BFM 37 Retrospective
The name Jean-Pierre Léaud immediately brings to mind François Truffaut who, in 1958, chose him at just fourteen years of age to play young Antoine Doinel in Les quatre cents coups (The 400 Blows, 1959). The partnership between the two lasted twenty years and consisted of seven films that follow the growth of the actor and, in part, of Antoine Doinel as a character. Twenty years that saw the flourishing of the Nouvelle Vague. Léaud also worked with Jean-Luc Godard, as an assistant but also as an actor and main interpreter in Masculin, féminin (Masculine Feminine, 1966) and La chinoise (1967). In 1968 he participated in the protests at the Cannes Film Festival, when Godard opened the Estates General of French cinema, an event that gained the favour of most of the authors and some members of the jury. Léaud embodies a way of being an actor which exhudes nonconformism and generational disquietude: some of his mannerisms, like repeatedly running his hands through hair, his emotional hesitancy, the neurotic gait and never defeated immaturity, belong to the history of a period that changed culture and behaviour, and forever eroded powerful ideological strongholds.
But Léaud does not just belong to the French Nouvelle Vague. In 1967 he starred in Le départ (The Departure), by Polish director Jerzy Skolimowski, a leading representative of the Łódź school. In 1969 he was the protagonist of Julien's episode in Porcile (Pigsty) by Pier Paolo Pasolini. In 1971 he was Colin in Out 1, the 760 minutes long feature film by Jacques Rivette, prominent representative of the creative hotbed that were the Cahiers du Cinéma, and also involved, albeit tangentially, in the Nouvelle Vague.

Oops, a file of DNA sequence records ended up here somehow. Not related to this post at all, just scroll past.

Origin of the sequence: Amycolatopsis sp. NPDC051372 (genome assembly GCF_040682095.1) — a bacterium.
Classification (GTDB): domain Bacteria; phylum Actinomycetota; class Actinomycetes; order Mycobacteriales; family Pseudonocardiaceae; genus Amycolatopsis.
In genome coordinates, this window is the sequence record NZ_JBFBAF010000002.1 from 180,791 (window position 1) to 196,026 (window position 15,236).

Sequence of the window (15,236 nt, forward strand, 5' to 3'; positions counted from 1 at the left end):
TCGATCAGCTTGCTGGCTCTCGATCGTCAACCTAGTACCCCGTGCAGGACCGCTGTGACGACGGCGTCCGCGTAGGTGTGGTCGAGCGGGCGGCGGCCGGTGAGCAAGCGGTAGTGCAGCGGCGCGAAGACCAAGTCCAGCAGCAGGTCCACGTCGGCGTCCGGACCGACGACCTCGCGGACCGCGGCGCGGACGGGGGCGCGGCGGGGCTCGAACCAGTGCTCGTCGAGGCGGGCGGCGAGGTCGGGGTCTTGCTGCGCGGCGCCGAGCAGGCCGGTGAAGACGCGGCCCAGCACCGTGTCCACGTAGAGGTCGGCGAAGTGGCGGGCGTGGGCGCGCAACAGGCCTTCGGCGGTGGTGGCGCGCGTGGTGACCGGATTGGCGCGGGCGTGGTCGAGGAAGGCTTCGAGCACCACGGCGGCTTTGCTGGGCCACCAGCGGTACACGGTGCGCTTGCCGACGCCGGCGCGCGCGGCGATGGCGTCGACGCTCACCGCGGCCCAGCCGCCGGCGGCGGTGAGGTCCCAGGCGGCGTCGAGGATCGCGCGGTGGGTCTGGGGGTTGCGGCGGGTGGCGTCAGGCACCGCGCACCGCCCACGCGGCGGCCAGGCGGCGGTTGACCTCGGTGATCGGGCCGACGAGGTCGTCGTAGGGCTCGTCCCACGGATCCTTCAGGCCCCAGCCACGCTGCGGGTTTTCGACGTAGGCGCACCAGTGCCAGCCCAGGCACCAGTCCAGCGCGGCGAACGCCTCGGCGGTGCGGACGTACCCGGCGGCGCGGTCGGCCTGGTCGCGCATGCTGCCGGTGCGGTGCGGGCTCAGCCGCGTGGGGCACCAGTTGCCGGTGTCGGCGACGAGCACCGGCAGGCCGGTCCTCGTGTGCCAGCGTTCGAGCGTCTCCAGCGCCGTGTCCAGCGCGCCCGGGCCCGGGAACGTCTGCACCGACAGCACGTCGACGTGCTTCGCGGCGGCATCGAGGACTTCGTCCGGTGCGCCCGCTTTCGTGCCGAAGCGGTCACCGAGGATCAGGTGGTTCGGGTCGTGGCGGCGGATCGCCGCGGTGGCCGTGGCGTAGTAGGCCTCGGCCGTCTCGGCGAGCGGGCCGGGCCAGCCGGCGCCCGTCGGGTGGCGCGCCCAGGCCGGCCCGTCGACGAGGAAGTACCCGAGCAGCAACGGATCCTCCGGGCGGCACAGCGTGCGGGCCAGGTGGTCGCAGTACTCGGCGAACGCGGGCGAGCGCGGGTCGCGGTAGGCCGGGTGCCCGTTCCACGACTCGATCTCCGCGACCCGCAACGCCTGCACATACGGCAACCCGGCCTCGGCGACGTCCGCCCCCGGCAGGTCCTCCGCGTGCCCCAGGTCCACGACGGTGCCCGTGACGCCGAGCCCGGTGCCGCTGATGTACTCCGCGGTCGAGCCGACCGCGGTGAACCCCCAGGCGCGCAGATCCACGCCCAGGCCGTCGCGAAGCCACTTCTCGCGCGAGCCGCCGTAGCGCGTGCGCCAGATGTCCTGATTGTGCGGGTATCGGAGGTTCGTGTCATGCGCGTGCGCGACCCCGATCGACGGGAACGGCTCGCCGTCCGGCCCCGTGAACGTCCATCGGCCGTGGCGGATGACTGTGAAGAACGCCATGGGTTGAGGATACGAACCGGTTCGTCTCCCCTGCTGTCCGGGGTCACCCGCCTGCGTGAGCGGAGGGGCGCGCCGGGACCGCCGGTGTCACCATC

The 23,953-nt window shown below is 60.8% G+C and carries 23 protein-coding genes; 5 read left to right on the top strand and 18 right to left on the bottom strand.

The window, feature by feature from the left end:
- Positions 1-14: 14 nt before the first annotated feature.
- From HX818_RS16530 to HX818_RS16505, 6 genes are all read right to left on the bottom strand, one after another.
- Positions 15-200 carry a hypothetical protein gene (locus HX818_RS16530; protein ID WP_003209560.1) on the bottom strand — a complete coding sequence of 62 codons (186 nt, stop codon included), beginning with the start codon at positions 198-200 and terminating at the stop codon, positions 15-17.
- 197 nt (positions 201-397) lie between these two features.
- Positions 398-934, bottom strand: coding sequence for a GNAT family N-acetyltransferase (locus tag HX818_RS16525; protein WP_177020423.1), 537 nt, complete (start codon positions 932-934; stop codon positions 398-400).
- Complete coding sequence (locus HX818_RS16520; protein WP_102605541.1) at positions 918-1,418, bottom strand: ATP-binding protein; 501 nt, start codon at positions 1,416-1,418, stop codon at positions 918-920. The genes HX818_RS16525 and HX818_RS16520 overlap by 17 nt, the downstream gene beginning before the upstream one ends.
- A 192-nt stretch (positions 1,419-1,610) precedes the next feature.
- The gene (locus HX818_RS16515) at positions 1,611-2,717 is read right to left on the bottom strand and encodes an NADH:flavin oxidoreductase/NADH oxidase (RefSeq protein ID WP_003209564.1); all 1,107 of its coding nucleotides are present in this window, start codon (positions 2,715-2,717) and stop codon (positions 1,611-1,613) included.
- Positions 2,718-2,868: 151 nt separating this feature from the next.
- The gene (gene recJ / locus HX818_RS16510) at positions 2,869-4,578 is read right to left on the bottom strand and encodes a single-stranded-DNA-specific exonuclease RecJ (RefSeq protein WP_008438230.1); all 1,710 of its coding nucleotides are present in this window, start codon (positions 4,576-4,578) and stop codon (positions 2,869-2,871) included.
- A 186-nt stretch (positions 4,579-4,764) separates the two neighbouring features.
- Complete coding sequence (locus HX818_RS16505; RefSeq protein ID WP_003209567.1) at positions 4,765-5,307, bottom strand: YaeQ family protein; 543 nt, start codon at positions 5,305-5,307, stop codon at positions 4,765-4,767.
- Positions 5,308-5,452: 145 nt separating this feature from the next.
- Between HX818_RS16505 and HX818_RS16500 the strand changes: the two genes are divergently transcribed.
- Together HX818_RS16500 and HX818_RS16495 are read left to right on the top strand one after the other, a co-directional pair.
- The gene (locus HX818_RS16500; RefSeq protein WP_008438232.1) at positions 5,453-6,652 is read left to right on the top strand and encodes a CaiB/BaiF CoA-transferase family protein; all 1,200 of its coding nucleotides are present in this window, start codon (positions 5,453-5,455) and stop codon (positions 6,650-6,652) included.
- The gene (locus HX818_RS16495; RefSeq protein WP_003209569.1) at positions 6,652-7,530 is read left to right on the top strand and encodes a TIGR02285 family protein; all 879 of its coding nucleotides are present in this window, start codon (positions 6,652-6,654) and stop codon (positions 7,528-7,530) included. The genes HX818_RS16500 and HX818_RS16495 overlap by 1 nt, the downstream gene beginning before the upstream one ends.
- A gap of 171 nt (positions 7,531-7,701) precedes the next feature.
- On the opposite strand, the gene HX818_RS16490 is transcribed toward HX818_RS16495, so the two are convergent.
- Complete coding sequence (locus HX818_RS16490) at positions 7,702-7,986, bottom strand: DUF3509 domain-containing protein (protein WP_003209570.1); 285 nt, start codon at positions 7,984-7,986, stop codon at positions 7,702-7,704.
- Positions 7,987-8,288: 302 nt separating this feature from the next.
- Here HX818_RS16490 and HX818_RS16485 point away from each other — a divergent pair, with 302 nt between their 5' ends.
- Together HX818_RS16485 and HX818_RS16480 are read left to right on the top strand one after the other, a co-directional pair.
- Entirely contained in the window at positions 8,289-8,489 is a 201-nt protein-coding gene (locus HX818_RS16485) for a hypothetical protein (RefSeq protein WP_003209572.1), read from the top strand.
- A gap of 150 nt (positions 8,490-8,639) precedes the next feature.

In 1978, Antoine Doinel's cycle came to an end with L'amour en fuite (Love on the Run): a film ripe with citations and references from the other films of the cycle as well as other films by Truffaut: La nuit américaine (Day for Night, 1973) and Les deux Anglaises et le continent (Two English Girls, 1971). It was the last film Léaud made together with the director who had shaped him: a sum of autobiographical moments that belong to both the creator and his character; the final goodbye to a role from which Léaud perhaps has never completely emancipated.
The French actor's career, which in those same years saw him participating in memorable and controversial films such as Last Tango in Paris (1973) by Bernardo Bertolucci and La maman et la putain (The Mother and the Whore, 1973) by Jean Eustache, continues to this day. Important directors such as Aki Kaurismäki, Olivier Assayas and Tsai Ming-Liang have called him to play in some of their most beautiful films, respectively I Hired a Contract Killer (1990), Irma Vep (1996), Ni na bian ji dian (What Time Is It There?, 2001). Just like he did in the past, Léaud pours into the new characters fragility, weakness, meanness, with the same brazen teenager attitude which still transpires in his body, although weighed down by age.
In 2016 he starred in La mort de Louis XIV (The Death of Luis XIV) by Albert Serra; an extraordinary performance where he was able to inhabit with intensity and dramatic instinct the challenging role of a great protagonist in the history of France.
Jean-Pierre Léaud will be a guest of the Festival.